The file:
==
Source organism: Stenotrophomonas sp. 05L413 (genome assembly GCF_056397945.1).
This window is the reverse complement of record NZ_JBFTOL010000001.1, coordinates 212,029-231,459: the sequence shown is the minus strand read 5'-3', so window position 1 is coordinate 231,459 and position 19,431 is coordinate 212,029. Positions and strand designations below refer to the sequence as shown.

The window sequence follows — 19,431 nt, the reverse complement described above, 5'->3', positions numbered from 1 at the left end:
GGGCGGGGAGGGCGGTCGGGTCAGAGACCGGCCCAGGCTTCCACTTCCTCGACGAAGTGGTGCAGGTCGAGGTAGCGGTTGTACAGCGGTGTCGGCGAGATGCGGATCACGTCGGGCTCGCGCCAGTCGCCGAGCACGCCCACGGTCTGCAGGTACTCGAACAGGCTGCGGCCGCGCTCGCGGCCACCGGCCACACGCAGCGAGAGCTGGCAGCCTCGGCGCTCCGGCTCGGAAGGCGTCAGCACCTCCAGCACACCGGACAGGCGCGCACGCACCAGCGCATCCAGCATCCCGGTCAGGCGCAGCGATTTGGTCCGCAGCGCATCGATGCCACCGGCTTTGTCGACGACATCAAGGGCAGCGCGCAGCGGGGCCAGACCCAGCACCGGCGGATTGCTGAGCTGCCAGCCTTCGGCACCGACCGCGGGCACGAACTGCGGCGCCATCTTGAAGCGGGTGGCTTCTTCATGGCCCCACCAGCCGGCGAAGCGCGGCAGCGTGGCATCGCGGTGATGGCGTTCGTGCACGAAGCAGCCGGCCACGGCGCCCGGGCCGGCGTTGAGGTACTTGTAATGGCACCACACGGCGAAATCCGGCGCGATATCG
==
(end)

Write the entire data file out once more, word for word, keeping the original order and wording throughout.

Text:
Source organism: Stenotrophomonas sp. 05L413 (genome assembly GCF_056397945.1).
This window is the reverse complement of record NZ_JBFTOL010000001.1, coordinates 212,029-231,459: the sequence shown is the minus strand read 5'-3', so window position 1 is coordinate 231,459 and position 19,431 is coordinate 212,029. Positions and strand designations below refer to the sequence as shown.

The window sequence follows — 19,431 nt, the reverse complement described above, 5'->3', positions numbered from 1 at the left end:
GGGCGGGGAGGGCGGTCGGGTCAGAGACCGGCCCAGGCTTCCACTTCCTCGACGAAGTGGTGCAGGTCGAGGTAGCGGTTGTACAGCGGTGTCGGCGAGATGCGGATCACGTCGGGCTCGCGCCAGTCGCCGAGCACGCCCACGGTCTGCAGGTACTCGAACAGGCTGCGGCCGCGCTCGCGGCCACCGGCCACACGCAGCGAGAGCTGGCAGCCTCGGCGCTCCGGCTCGGAAGGCGTCAGCACCTCCAGCACACCGGACAGGCGCGCACGCACCAGCGCATCCAGCATCCCGGTCAGGCGCAGCGATTTGGTCCGCAGCGCATCGATGCCACCGGCTTTGTCGACGACATCAAGGGCAGCGCGCAGCGGGGCCAGACCCAGCACCGGCGGATTGCTGAGCTGCCAGCCTTCGGCACCGACCGCGGGCACGAACTGCGGCGCCATCTTGAAGCGGGTGGCTTCTTCATGGCCCCACCAGCCGGCGAAGCGCGGCAGCGTGGCATCGCGGTGATGGCGTTCGTGCACGAAGCAGCCGGCCACGGCGCCCGGGCCGGCGTTGAGGTACTTGTAATGGCACCACACGGCGAAATCCGGCGCGATATCG